Ultimately, the investigation determined that William Hill did not violate the applicable Colorado Division of Gaming’s Sports Betting Regulations under Rule 6.13 of the Colorado Department of Revenue’s Sports Betting Rules and Regulations.

If a licensee refuses payment of alleged winnings to a patron, the licensee and the patron are unable to resolve the dispute, and the dispute involves at least $1250, the licensee to whom the wager was made must immediately notify the Division. The Director shall conduct whatever investigation is necessary and must determine whether or not payment should be made. An agent of the Division may investigate the dispute and may report either to the Commission or to the Director for a decision.

6.13 Patron disputes, Subsection 3, Colorado Sports Betting Rules And Regulations

“Beyond what we issued in the letter, we don’t have much more to say on it,” wrote Suzi Karrer, a spokesperson for the Division of Gaming, in an email to CO Bets. “We received the complaint, investigated the issue to our fullest capacity, and rendered a finding based on our rules and regulations, which is our role as the regulatory agency.”

The fine print

A look at William Hill’s current terms and conditions in Colorado, under Section 14, deals with “FRAUDULENT ACTIVITIES, BONUS ABUSE, PROHIBITED TRANSACTIONS AND FAILED DEPOSITS.” In it, the section states, “an attempt to withdraw an initial deposit and or only wagering the Deposit Match Bonus associated with the Qualifying Deposit … We reserve the right to suspend and/or close Your Account and recover bad debts using whichever method may lawfully be available to Us.”

Tough read, that Section 14.

  1. FRAUDULENT ACTIVITIES, BONUS ABUSE, PROHIBITED TRANSACTIONS AND FAILED DEPOSITS. We have a zero-tolerance policy towards inappropriate play, bonus abuse and fraudulent activity. If, in Our sole determination,

You are found to have cheated or attempted to defraud Us and/or the Group or any other user of any of the Services in any way, including but not limited to wagering manipulation or payment fraud, manipulation of the multi-currency facilities, betting on all possible outcomes or opposite sides of an event, an attempt to withdraw an initial deposit and or only wagering the Deposit Match Bonus associated with the Qualifying Deposit, multiple/grouped accounts linked by device/static IP/cashier and betting exploitatively,  or if We suspect You of fraudulent payment, including use of stolen credit cards, or any other fraudulent activity (including but not limited to any chargeback or other reversal of a payment) or prohibited transaction (including but not limited to money laundering) or if Your deposits failed to be honored by Your bank for any reason, We reserve the right to suspend and/or close Your Account and recover bad debts using whichever method may lawfully be available to Us including, but not limited to, (i) debiting the amount owed by You from Your Account; and (ii) instructing third party collections agencies to collect the debt. This may have a detrimental impact on Your credit rating and will require Us to share Your personal information (including Your identity) with appropriate agencies and to report any criminal or suspicious activities to the appropriate authorities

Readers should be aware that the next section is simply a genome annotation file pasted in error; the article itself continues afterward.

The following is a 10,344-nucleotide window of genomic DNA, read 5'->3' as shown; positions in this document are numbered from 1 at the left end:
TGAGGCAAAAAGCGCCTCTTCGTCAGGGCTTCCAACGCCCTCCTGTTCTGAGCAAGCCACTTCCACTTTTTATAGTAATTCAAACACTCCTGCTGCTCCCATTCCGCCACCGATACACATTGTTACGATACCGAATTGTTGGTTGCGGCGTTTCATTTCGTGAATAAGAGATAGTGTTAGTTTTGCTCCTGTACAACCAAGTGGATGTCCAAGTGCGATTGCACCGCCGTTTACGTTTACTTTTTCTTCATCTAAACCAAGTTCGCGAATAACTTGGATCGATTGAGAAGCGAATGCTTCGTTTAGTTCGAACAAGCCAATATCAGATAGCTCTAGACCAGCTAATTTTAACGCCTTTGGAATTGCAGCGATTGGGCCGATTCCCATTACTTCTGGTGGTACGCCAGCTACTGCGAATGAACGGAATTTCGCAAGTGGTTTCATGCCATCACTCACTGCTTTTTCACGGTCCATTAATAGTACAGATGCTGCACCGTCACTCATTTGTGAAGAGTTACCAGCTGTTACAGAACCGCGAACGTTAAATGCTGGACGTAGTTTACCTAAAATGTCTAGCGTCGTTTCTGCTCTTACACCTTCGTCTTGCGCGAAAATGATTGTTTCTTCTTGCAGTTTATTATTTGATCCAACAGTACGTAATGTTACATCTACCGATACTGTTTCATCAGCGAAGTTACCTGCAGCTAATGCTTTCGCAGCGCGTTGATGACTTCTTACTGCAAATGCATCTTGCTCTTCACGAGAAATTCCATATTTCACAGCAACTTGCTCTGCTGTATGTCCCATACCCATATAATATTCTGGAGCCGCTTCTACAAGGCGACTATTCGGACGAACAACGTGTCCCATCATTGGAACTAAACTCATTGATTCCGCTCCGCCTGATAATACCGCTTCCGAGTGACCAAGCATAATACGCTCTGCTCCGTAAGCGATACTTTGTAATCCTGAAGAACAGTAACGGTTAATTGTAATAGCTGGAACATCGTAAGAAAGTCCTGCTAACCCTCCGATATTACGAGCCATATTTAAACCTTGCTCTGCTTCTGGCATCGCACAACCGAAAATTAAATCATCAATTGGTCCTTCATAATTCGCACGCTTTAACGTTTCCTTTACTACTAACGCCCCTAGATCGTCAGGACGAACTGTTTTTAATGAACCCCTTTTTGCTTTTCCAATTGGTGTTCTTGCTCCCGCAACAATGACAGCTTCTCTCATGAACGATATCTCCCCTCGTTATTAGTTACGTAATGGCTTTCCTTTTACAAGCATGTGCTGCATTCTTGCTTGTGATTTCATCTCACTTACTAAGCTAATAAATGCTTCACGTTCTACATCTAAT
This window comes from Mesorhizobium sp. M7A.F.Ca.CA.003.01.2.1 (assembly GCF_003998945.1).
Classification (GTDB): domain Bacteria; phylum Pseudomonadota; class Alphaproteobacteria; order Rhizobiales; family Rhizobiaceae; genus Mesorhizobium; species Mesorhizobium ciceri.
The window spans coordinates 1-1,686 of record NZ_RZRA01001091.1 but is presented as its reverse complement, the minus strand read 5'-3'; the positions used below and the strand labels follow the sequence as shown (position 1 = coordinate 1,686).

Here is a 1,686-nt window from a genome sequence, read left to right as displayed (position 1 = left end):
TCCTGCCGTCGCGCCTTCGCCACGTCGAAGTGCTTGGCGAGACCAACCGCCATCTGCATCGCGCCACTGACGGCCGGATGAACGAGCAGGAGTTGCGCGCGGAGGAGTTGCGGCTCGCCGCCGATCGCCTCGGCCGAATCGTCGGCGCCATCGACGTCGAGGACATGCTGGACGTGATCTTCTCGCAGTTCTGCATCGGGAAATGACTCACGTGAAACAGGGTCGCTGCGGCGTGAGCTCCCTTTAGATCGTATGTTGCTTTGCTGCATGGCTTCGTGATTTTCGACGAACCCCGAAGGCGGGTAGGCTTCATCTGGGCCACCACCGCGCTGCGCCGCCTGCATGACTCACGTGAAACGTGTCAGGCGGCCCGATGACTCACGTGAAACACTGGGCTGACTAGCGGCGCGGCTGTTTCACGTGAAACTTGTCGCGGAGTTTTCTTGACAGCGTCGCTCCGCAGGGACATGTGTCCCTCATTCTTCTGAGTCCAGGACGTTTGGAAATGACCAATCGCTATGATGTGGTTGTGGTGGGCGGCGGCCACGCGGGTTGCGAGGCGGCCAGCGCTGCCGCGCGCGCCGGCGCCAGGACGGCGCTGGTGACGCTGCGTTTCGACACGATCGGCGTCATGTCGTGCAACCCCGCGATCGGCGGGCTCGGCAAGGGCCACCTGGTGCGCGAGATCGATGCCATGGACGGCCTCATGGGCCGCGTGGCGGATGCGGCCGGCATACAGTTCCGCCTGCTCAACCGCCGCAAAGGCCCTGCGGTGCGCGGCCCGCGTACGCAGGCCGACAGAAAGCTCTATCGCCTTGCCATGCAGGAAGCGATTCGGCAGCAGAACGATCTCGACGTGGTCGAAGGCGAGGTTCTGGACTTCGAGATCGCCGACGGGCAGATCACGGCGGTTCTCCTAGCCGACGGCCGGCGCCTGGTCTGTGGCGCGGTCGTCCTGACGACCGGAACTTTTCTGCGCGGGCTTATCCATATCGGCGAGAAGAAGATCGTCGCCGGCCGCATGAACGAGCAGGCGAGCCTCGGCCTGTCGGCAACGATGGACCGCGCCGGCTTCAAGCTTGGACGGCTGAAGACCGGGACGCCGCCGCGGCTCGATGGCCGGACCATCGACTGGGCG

Furthermore, in response to an inquiry from CO Bets, Michael Grodsky, a spokesperson for William Hill, pointed to the terms and conditions to the promo, which ran through Feb. 28.  The T&Cs include the both of the following, under sections eight and nine.

8) A Participant who requests a withdrawal without first wagering the Deposit Match Bonus associated with the Qualifying Deposit may have that Free Bet voided at the sole discretion of William Hill.

Clearly, William Hill took full advantage of that “may” clause above, and:

9) There is no rollover or wagering requirements on any winnings earned from Free Bets; however, a Participant must wager through their Qualifying Deposit in order to cash out any winnings earned from the Free Bet.

William Hill also addresses the topic of withdrawals in Section 10 of its Terms and Conditions, a provision entitled “cash-outs.”

          Section 10: CASH OUTS

10.1 Your account balance is the amount of real money held in Your Account (if any), plus any winnings and/or minus any losses accrued from using the Services, and less any amounts previously withdrawn by You or amounts forfeited or reclaimed by Us due to any known or suspected fraud or due to deposits or other transactions rejected or cancelled by Your bank or any relevant third-party bank (whether as a result of insufficient funds, charge-backs or otherwise), or any sums which are otherwise deductible or forfeited under these Agreements (‘Account Balance’).